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on 28 October 2014
One of the best books I have ever read , the author writes beautifully with great understanding and compassion and this book for me is truth!
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on 20 June 2012
This book is heavy going. And way overpriced, too! The subtitle tells us that the book is about the "Sexual Mystery at the Heart of the Christian Tradition".

The writer informs us that the Gnostic gospels (which apparently state that Jesus loved Mary Magdalene more than the other disciples) help reveal the hidden sexual union at the center of the Christian faith. This union is where the male and the female combine to form a perfect example of human love.

It's clear that the Catholic Church has taken much of mystery of sex out of the Christian faith. Not only is it supposed that Jesus never had sex or that he was never married, they also insist that his mother, Mary, remained a virgin all her life too!

Mary Magdalene is the opposite; it is assumed that she was a prostitute, that Jesus cleaned her up, and she became one of his disciples, after which she, too, stopped having sex as well. Or, as one popular book has stated, she became Jesus' wife and they had children.

This is not about that; the book is about the fact that Jesus, as he was fully human, must have experienced his sexuality (whether or not he ever had sex) so that our sexuality can be redeemed too. It's a valid point.

The problem is that book's arguments become so convoluted that I lose interest; I would rather just go and have sex!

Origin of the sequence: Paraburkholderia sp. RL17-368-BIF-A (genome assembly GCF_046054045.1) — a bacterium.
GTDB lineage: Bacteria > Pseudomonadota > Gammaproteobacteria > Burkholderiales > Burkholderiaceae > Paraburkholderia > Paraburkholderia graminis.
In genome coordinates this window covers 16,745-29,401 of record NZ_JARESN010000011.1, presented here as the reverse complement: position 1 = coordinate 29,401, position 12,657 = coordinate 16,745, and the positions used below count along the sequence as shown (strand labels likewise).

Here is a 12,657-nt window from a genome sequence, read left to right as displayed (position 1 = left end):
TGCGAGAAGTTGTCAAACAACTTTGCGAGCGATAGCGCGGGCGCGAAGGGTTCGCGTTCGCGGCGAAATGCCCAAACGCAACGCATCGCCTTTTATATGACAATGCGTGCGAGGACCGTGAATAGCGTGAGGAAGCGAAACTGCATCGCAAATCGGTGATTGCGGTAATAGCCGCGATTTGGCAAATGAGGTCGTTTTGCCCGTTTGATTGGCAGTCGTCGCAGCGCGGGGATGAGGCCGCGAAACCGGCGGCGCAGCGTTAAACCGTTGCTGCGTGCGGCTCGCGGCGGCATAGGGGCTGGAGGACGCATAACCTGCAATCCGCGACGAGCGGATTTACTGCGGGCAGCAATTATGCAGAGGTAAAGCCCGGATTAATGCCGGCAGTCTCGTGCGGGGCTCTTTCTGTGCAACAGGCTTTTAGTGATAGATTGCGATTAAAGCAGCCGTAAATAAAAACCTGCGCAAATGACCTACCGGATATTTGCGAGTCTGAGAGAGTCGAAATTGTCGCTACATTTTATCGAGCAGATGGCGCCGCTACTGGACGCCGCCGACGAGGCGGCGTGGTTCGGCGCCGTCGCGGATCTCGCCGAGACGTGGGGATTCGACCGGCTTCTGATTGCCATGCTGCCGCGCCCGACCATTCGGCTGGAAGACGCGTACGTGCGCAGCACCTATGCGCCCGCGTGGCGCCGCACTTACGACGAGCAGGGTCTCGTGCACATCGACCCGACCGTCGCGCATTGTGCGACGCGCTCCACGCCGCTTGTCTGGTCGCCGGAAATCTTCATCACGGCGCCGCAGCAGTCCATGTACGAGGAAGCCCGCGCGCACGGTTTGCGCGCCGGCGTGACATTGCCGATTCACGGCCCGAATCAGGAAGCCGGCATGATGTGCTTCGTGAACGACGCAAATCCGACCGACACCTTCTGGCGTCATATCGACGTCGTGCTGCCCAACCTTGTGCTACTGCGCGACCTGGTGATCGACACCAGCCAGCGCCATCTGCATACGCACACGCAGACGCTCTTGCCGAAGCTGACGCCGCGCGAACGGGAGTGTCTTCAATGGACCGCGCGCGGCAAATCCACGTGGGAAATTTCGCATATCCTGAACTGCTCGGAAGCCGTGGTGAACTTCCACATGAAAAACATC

Helen Of Troy: Goddess, Princess, Whore, which I have reviewed, is far more enjoyable. Hughes, too, in a much more subtle way in her book, hints at the loss of much of the female spirituality in modern religion (especially, though not just, in Christianity).

Although much-referenced, Mary Magdalene, like Helen of Troy, presents a popular icon of ideal femininity in a spiritual form: erotic, enigmatic and emblematic of something we can only imagine. We know almost nothing about these women; it's doubtful whether either of them actually even existed, at least not in the perceptions we have of them.
4 people found this helpful
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on 24 April 2013
As usual, jean Yves leloup provides an interesting take on the human relationship of Jesus and Miriam. It is very meaningful and has much to say about our own relationships.
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